If you were tired of scratching out tic-tac-toe games on sweaty notebook paper that you passed back and forth in the middle of history class, this 1965 Chicago Coin game was just the thing.
According to Criss Cross Pop Up’s flyer, a player was granted “ten exciting, thought-provoking” shots per game . . . and when tic-tac-toe is made to provoke thought, there’s hope for us all.
The Criss Cross Pop Up cabinet looked just like a pinball machine. Players pushed the button at the front of the cabinet and shot a pinball onto the playing field.
Large rubber balls were then launched out randomly onto a nine-square grid, and different combinations received different scores.
Well, some combinations received no points at all, but let’s not dwell on a fate like that. Let’s dwell on things like bonus launches and double scores and special scores when all four corners were hit.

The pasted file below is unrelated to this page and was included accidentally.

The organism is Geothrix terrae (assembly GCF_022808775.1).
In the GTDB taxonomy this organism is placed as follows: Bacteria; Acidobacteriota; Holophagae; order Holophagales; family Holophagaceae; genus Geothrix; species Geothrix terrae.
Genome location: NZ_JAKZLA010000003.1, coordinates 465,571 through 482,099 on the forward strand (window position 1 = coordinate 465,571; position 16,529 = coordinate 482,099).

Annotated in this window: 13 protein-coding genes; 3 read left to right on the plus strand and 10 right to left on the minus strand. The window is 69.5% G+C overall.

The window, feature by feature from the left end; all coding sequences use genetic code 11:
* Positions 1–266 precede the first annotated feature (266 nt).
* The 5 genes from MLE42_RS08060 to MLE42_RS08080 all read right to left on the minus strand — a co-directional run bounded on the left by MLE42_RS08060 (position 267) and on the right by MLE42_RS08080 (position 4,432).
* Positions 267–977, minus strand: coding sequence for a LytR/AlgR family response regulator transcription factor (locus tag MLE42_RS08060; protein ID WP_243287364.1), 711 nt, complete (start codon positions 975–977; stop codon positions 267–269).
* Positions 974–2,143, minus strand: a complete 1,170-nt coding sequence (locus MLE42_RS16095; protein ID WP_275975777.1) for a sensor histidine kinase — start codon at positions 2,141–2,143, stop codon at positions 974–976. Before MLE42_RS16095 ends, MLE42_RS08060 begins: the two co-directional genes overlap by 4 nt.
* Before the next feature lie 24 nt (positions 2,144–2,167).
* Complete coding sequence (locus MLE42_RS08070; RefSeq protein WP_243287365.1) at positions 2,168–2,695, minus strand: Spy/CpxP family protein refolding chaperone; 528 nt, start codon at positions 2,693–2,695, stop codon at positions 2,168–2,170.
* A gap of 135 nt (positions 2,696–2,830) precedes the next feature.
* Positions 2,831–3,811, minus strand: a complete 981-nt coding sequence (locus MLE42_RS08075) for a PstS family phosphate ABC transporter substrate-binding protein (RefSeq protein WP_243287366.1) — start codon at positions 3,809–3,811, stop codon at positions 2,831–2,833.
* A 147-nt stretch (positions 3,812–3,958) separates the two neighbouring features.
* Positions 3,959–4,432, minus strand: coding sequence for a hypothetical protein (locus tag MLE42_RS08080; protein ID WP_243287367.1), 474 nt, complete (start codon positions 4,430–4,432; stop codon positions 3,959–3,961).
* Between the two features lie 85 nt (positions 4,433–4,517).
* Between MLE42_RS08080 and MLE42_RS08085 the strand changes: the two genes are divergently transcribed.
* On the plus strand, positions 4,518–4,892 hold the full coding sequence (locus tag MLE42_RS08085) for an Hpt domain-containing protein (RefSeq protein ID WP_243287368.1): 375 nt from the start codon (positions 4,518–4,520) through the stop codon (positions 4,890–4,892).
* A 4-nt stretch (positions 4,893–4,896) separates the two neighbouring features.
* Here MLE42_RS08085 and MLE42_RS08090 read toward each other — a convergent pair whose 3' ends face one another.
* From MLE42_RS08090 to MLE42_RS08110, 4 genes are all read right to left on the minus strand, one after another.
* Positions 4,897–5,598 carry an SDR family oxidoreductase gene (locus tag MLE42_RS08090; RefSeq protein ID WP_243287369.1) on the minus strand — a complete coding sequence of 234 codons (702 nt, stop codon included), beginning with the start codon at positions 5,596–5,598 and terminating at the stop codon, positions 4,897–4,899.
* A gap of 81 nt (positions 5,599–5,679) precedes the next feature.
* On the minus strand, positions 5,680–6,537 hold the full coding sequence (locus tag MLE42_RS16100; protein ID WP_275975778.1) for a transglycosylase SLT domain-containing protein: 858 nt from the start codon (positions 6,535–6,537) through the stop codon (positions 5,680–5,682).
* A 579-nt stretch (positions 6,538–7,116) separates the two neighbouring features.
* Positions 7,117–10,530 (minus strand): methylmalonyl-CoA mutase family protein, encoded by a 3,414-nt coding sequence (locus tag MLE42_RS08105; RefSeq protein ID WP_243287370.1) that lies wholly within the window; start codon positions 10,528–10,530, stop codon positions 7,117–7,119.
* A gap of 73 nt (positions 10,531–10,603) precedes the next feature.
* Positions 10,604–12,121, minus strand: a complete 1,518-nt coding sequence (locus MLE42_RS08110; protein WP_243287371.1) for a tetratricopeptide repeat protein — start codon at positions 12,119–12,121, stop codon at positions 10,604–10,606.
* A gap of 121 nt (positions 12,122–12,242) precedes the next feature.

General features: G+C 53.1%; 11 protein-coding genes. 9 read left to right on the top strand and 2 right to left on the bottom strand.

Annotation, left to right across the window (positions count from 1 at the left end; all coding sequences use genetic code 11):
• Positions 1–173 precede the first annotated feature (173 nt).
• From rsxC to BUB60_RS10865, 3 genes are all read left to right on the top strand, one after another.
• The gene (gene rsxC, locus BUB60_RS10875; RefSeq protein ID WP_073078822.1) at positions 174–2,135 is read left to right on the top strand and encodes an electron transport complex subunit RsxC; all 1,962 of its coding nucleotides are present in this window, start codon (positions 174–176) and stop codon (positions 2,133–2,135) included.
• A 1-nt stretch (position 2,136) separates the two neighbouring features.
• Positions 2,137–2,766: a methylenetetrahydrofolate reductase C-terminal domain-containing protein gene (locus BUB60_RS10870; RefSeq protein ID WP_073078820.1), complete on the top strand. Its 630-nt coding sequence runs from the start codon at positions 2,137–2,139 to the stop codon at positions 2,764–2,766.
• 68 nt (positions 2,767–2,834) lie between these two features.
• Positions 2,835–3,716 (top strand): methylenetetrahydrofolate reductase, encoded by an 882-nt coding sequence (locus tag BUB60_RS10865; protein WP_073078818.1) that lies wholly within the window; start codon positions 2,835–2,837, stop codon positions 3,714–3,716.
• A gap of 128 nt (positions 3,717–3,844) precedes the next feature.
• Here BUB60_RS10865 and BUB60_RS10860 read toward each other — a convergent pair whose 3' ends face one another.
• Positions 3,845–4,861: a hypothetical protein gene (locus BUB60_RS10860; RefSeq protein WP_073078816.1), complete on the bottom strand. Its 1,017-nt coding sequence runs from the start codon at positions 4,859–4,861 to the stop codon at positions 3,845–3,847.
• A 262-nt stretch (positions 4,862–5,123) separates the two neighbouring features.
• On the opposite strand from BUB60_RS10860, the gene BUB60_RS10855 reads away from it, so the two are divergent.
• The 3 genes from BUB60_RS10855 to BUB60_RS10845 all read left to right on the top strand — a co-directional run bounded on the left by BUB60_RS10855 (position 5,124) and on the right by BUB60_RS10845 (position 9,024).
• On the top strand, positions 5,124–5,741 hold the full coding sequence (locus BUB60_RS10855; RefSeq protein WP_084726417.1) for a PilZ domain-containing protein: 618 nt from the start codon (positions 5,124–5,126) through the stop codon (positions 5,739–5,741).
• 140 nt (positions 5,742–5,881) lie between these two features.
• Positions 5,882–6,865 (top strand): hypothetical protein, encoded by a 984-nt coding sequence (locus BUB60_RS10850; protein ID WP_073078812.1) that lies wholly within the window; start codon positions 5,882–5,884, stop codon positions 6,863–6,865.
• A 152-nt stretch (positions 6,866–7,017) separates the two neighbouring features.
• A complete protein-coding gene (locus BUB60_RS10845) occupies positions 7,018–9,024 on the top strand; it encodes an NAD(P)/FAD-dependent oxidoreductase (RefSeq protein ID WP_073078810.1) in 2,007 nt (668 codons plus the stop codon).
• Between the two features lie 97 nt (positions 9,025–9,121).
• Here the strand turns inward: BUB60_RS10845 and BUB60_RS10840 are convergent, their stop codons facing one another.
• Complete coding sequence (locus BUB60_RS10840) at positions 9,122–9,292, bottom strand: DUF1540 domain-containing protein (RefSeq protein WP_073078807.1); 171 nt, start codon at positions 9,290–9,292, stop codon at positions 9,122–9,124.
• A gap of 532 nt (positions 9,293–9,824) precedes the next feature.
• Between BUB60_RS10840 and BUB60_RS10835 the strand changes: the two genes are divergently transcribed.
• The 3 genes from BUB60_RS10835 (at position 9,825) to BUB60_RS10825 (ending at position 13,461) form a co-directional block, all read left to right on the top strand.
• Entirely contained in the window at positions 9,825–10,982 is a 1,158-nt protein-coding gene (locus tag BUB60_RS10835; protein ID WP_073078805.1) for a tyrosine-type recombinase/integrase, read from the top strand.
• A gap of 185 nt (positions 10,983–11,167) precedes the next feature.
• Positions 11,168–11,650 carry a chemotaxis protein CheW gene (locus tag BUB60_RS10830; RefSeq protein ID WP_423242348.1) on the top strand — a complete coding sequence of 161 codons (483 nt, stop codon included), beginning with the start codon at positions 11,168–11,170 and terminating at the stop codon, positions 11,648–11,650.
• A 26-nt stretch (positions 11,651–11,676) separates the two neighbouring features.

That was the frosting on a Criss Cross Pop Up player’s cake, and it kept the kids coming back for more.
The tic-tac-toe, flying ball motif had been around at least since late 50’s shuffle games like United’s Jupiter and Chicago Coin’s own Shuffle Explorer, but the ball grid went out of style after Criss Cross Pop Up.
Thanks to Coastal Amusements’ Pop-A-Ball series, however, the games made a comeback in recent years, and coloured rubber balls can be found bouncing around in many arcades across the USA.